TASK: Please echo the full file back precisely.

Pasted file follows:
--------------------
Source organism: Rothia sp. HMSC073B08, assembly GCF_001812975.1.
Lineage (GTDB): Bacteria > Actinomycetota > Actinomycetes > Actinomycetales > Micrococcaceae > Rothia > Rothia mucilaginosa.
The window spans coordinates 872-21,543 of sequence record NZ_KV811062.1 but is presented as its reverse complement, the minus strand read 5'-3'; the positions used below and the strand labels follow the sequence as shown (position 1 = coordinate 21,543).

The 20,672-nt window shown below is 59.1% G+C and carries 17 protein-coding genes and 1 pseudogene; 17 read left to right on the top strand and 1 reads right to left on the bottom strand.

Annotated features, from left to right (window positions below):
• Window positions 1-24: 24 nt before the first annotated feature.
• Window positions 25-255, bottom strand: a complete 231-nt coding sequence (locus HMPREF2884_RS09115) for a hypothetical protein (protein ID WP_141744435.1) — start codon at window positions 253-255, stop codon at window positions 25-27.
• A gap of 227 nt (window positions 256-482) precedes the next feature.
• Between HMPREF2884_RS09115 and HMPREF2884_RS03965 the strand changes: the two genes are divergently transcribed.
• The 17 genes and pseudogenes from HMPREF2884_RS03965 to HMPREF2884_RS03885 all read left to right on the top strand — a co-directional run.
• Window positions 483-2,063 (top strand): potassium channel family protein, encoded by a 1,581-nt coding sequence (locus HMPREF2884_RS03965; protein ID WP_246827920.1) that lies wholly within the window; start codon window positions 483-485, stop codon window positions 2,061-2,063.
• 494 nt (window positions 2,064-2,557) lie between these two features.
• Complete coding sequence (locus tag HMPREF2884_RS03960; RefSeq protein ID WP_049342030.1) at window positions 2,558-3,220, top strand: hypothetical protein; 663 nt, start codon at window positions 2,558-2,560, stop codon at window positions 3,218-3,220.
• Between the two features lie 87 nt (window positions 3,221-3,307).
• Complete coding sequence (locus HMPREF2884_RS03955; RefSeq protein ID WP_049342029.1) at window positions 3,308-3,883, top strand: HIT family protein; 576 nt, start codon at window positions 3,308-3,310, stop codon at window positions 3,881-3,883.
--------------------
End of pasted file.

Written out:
Source organism: Rothia sp. HMSC073B08, assembly GCF_001812975.1.
Lineage (GTDB): Bacteria > Actinomycetota > Actinomycetes > Actinomycetales > Micrococcaceae > Rothia > Rothia mucilaginosa.
The window spans coordinates 872-21,543 of sequence record NZ_KV811062.1 but is presented as its reverse complement, the minus strand read 5'-3'; the positions used below and the strand labels follow the sequence as shown (position 1 = coordinate 21,543).

The 20,672-nt window shown below is 59.1% G+C and carries 17 protein-coding genes and 1 pseudogene; 17 read left to right on the top strand and 1 reads right to left on the bottom strand.

Annotated features, from left to right (window positions below):
• Window positions 1-24: 24 nt before the first annotated feature.
• Window positions 25-255, bottom strand: a complete 231-nt coding sequence (locus HMPREF2884_RS09115) for a hypothetical protein (protein ID WP_141744435.1) — start codon at window positions 253-255, stop codon at window positions 25-27.
• A gap of 227 nt (window positions 256-482) precedes the next feature.
• Between HMPREF2884_RS09115 and HMPREF2884_RS03965 the strand changes: the two genes are divergently transcribed.
• The 17 genes and pseudogenes from HMPREF2884_RS03965 to HMPREF2884_RS03885 all read left to right on the top strand — a co-directional run.
• Window positions 483-2,063 (top strand): potassium channel family protein, encoded by a 1,581-nt coding sequence (locus HMPREF2884_RS03965; protein ID WP_246827920.1) that lies wholly within the window; start codon window positions 483-485, stop codon window positions 2,061-2,063.
• 494 nt (window positions 2,064-2,557) lie between these two features.
• Complete coding sequence (locus tag HMPREF2884_RS03960; RefSeq protein ID WP_049342030.1) at window positions 2,558-3,220, top strand: hypothetical protein; 663 nt, start codon at window positions 2,558-2,560, stop codon at window positions 3,218-3,220.
• Between the two features lie 87 nt (window positions 3,221-3,307).
• Complete coding sequence (locus HMPREF2884_RS03955; RefSeq protein ID WP_049342029.1) at window positions 3,308-3,883, top strand: HIT family protein; 576 nt, start codon at window positions 3,308-3,310, stop codon at window positions 3,881-3,883.